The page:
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Featured Atheism doesn't exist?:)

Discussion in 'Religious Debates' started by Rabbi Daniel, Jan 12, 2020.

  1. Rabbi Daniel

    Rabbi Daniel Member

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    I know there is a God. There is such a thing of 100%
    whereas, for a non believer, its maybe almost impossible to claim that he doesnt believe 100% and that there is no God 0%
    BTW a famous atheist say or wrote something like that
     
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  2. Heyo

    Heyo Well-Known Member

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    Nope. You don't. You don't even know what a god is.
    You believe there is a god and you can believe 100% there to be a god.
    I can believe there to be no god with 100% certainty.
    But we both don't know.

    How do I know that you don't know?
    Knowledge has a definition and properties. Knowledge is transferable. If someone had knowledge about the existence and nature of god and transferred that knowledge, we wouldn't have 10s of 1000s of religions, denominations, sects.
     
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  3. TagliatelliMonster

    TagliatelliMonster Well-Known Member

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    So it's just your opinion / interpretation of some anecdotes people told you.


    Which would be an argument against the claims of the religion, which would provide basis for nonbelief.

    Sounds like you heared what you wanted to hear instead of what was actually said.

    I don't see what is "mad" or "angry" about noting that a supposed benevolent being wouldn't engage in reprehensible immoral acts.

    It's just pointing out an internal contradiction.
     
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  4. HonestJoe

    HonestJoe Well-Known Member

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    Why do you keep ignoring all the replies challenging your assertions?

    Again, you believe there is a God and you may well be 100% certain in that belief but it is equally possible for someone to believe there are no gods and be 100% certain in their belief. The assertion the individual believes in doesn't make any difference to whether they can believe it 100% or not.

    I'd actually doubt anyone can be truly 100% certain of any belief, however much we might like to convince ourselves differently. Maybe part of that might be pushing the idea that anyone who believes differently to us can't possibly be as certain as we are in our belief because what we believe is different and better. :cool:

    And at some time a famous theist will have said "There is no god but Allah and Mohammed is his prophet" but you're not expected to agree with them. Why should what some other atheist said have anything to do with any of us?
     
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  5. 9-10ths_Penguin

    9-10ths_Penguin 1/10 Subway Stalinist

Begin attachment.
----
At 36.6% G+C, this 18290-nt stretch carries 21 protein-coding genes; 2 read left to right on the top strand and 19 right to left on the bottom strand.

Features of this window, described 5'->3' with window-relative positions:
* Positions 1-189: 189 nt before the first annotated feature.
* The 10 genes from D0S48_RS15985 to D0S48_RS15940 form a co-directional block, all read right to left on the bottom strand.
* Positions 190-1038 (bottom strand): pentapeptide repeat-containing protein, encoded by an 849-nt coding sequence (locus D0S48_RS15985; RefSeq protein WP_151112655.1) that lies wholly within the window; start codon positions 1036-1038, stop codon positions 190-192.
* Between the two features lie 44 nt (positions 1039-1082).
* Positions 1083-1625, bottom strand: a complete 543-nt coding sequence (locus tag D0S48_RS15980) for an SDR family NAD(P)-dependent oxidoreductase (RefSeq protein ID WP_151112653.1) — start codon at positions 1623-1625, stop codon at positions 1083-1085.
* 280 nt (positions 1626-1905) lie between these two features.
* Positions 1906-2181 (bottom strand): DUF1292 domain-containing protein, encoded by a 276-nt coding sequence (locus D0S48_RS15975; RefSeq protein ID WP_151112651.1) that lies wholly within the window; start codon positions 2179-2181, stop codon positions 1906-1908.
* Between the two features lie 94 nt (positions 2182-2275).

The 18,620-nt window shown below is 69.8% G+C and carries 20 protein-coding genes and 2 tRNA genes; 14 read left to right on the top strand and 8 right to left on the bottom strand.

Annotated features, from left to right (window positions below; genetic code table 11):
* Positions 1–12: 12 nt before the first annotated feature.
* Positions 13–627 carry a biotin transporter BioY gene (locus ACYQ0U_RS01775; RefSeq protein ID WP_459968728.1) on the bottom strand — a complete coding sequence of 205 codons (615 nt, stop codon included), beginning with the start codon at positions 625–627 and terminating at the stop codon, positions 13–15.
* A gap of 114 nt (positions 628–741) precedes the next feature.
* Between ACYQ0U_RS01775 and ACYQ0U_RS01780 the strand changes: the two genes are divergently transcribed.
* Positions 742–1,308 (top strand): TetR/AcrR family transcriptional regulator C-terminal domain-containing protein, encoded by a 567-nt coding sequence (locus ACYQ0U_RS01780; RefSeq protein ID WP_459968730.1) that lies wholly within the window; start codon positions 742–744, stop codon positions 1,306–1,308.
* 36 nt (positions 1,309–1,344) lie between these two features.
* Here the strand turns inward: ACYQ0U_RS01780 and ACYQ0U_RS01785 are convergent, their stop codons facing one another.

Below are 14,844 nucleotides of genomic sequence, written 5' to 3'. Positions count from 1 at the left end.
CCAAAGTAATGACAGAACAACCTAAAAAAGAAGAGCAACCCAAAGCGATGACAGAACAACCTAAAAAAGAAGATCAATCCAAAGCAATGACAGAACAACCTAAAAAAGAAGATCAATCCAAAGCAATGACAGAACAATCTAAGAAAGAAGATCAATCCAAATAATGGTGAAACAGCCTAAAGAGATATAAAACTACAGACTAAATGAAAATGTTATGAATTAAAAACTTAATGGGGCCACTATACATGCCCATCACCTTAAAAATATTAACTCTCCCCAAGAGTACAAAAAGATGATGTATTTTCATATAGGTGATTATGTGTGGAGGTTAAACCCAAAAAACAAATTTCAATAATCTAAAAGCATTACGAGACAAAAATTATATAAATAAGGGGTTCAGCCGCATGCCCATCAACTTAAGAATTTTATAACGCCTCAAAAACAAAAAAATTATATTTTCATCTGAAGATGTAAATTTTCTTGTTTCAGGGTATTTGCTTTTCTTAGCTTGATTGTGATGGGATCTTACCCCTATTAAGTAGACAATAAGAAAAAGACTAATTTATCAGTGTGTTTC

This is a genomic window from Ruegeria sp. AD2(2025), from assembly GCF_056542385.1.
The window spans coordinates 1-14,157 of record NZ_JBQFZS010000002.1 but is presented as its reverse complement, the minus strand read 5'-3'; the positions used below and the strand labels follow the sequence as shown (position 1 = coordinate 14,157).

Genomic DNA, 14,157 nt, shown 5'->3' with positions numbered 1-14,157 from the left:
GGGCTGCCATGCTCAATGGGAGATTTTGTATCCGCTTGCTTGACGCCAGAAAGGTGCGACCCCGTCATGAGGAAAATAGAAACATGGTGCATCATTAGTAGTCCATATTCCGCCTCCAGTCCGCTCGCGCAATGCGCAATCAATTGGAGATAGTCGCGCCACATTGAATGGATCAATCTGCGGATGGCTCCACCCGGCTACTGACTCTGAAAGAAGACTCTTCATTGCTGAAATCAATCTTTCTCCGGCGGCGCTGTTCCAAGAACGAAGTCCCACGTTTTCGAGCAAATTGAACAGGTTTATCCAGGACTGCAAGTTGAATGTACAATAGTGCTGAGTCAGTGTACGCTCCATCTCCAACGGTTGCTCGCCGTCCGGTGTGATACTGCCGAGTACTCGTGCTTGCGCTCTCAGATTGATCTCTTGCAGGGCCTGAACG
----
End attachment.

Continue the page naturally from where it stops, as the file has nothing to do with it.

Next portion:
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    This didn't answer my questions.

    All knowledge is tentative. If you were more honest with yourself or thought about the issue a bit deeper, maybe you'd recognize this and bring yourself a notch or two back from your 100% certainty.

    ...But I think it's a bit dishonest to try to spin this as if this atheists have some sort of special uncertainty when it comes to God.

    I mean, the same can be said about all sorts of claims that are obviously fabricated; that's the whole point of Russell's Teapot. We can't say for sure that Bertrand Russell's absurd suggestion - that there's a teapot floating space out near Mars - is absolutely false. Same with the Invisible Pink Unicorn and the Flying Spaghetti Monster: if we're being honest with ourselves, we can't reject them with 100% certainty either.

    So there are questions that are more interesting and relevant to me than "can we be 100% sure that this doesn't exist?" These are questions like:

    - do I have more uncertainty about this thing than I do for things that are obviously absurd fabrications?

    - is there good reason to believe that this thing is real?

    - can I recognize mechanisms that might allow the thing to be real?

    - is it more likely that the thing exists or doesn't? Does its existence or non-existence create any logical problems?
     
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  6. Bob the Unbeliever

    Bob the Unbeliever Well-Known Member

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    Yes, yes... you said that already-- the Million $$ question is Why?
     
  7. BilliardsBall

    BilliardsBall Well-Known Member

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    Don't worry, atheists friends here will assault your thesis because they HAVE to, it's in their nature.

    I hereby challenge atheists to admit they have beliefs/hopes/concepts, however suppressed, that God loves them, watches them.